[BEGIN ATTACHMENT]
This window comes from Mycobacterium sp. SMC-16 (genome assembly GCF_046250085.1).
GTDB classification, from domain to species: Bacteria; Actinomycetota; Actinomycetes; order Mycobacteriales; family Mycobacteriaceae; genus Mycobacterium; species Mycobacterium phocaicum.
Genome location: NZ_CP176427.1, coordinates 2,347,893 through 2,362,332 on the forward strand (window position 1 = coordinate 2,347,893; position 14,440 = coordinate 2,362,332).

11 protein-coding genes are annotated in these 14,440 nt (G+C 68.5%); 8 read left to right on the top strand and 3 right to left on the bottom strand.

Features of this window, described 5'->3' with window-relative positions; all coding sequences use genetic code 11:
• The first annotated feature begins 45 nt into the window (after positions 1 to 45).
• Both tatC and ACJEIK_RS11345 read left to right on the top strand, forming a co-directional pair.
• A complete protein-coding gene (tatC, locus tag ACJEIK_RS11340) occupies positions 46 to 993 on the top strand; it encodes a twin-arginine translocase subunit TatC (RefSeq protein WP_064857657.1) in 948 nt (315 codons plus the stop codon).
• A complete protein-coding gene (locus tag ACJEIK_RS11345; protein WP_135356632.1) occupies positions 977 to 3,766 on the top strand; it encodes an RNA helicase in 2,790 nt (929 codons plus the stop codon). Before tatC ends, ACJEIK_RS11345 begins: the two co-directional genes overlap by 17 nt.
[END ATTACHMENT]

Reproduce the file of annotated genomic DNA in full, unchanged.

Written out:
This window comes from Mycobacterium sp. SMC-16 (genome assembly GCF_046250085.1).
GTDB classification, from domain to species: Bacteria; Actinomycetota; Actinomycetes; order Mycobacteriales; family Mycobacteriaceae; genus Mycobacterium; species Mycobacterium phocaicum.
Genome location: NZ_CP176427.1, coordinates 2,347,893 through 2,362,332 on the forward strand (window position 1 = coordinate 2,347,893; position 14,440 = coordinate 2,362,332).

11 protein-coding genes are annotated in these 14,440 nt (G+C 68.5%); 8 read left to right on the top strand and 3 right to left on the bottom strand.

Features of this window, described 5'->3' with window-relative positions; all coding sequences use genetic code 11:
• The first annotated feature begins 45 nt into the window (after positions 1 to 45).
• Both tatC and ACJEIK_RS11345 read left to right on the top strand, forming a co-directional pair.
• A complete protein-coding gene (tatC, locus tag ACJEIK_RS11340) occupies positions 46 to 993 on the top strand; it encodes a twin-arginine translocase subunit TatC (RefSeq protein WP_064857657.1) in 948 nt (315 codons plus the stop codon).
• A complete protein-coding gene (locus tag ACJEIK_RS11345; protein WP_135356632.1) occupies positions 977 to 3,766 on the top strand; it encodes an RNA helicase in 2,790 nt (929 codons plus the stop codon). Before tatC ends, ACJEIK_RS11345 begins: the two co-directional genes overlap by 17 nt.